David Bowie was dreaming of the country that would become his home since at least the 1960s
Alex Needham in New York
Though the creative team behind him were Europeans – Bowie, Irish playwright Enda Walsh and the Belgian director Ivo van Hove – it now seems significant that Bowie chose to stage his last live work in New York, just a 10-minute walk from his Lafayette Street apartment, and for the lead role to be taken by an American, Michael C Hall.
A musical containing many of Bowie’s best-loved songs, Lazarus continues the story of The Man Who Fell to Earth, and Hall takes the role Bowie embodied in the film – Thomas Newton, an alien marooned on Earth, going mad on a diet of TV and booze. Bowie could be, at times, almost exaggeratedly English in his fey, Anthony Newley-influenced aspects, yet he was steeped in American culture, from the films of Stanley Kubrick to the music of Aretha Franklin.
The most famous scene in Cracked Actor, the BBC documentary made about Bowie by Alan Yentob in 1974, shows the singer being driven through the desert near LA in a black limousine.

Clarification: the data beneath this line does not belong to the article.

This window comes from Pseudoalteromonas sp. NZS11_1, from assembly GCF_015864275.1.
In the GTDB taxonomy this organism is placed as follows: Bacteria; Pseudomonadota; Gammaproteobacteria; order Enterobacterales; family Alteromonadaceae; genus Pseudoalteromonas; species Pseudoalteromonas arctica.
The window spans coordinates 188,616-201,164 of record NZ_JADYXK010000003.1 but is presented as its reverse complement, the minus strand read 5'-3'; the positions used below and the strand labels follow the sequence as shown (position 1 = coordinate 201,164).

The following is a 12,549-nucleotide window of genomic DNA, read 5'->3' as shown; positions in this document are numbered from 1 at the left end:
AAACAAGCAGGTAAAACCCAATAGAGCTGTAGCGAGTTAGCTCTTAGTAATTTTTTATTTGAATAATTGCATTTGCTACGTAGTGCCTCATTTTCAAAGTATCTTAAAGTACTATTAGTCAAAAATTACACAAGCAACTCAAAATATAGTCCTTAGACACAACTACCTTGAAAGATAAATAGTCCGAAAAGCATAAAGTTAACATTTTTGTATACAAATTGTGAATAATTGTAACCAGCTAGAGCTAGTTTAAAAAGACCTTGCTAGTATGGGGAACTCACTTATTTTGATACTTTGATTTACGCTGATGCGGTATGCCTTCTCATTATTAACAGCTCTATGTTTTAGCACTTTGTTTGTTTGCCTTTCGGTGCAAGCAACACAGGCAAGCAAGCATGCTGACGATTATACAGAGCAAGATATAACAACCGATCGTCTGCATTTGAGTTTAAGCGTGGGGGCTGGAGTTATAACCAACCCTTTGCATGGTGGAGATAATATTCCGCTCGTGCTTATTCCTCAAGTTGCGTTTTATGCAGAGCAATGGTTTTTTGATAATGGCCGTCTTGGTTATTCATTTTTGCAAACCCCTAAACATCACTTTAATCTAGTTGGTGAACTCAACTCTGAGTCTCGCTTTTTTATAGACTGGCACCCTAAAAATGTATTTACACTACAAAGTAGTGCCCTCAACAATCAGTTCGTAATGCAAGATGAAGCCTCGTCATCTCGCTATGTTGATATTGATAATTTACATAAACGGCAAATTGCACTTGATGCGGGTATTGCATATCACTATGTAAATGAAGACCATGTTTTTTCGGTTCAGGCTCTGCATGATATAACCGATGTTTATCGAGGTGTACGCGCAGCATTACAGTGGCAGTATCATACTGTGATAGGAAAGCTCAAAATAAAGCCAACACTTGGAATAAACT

“Since you’ve been in America, you seem to have picked up a lot of the idioms and themes of American music and American culture,” observes Yentob. Bowie, who looks thin, wired and, in his black fedora, incredibly glamorous, is drinking from a carton of milk and listening to Aretha Franklin’s (You Make Me Feel Like) A Natural Woman on the car radio.
Bowie says: “There’s a fly floating around in my milk. He’s a foreign body in it and he’s getting a lot of milk, and that’s kind of how I felt – a foreign body and I couldn’t help but soak it up.”
Although Bowie goes on to say that he hated America when he first visited, soon enough the country “filled a vast expanse of my imagination … The imagination can dry up in England – it just supplied a need in me, America; it became a myth land for me.”
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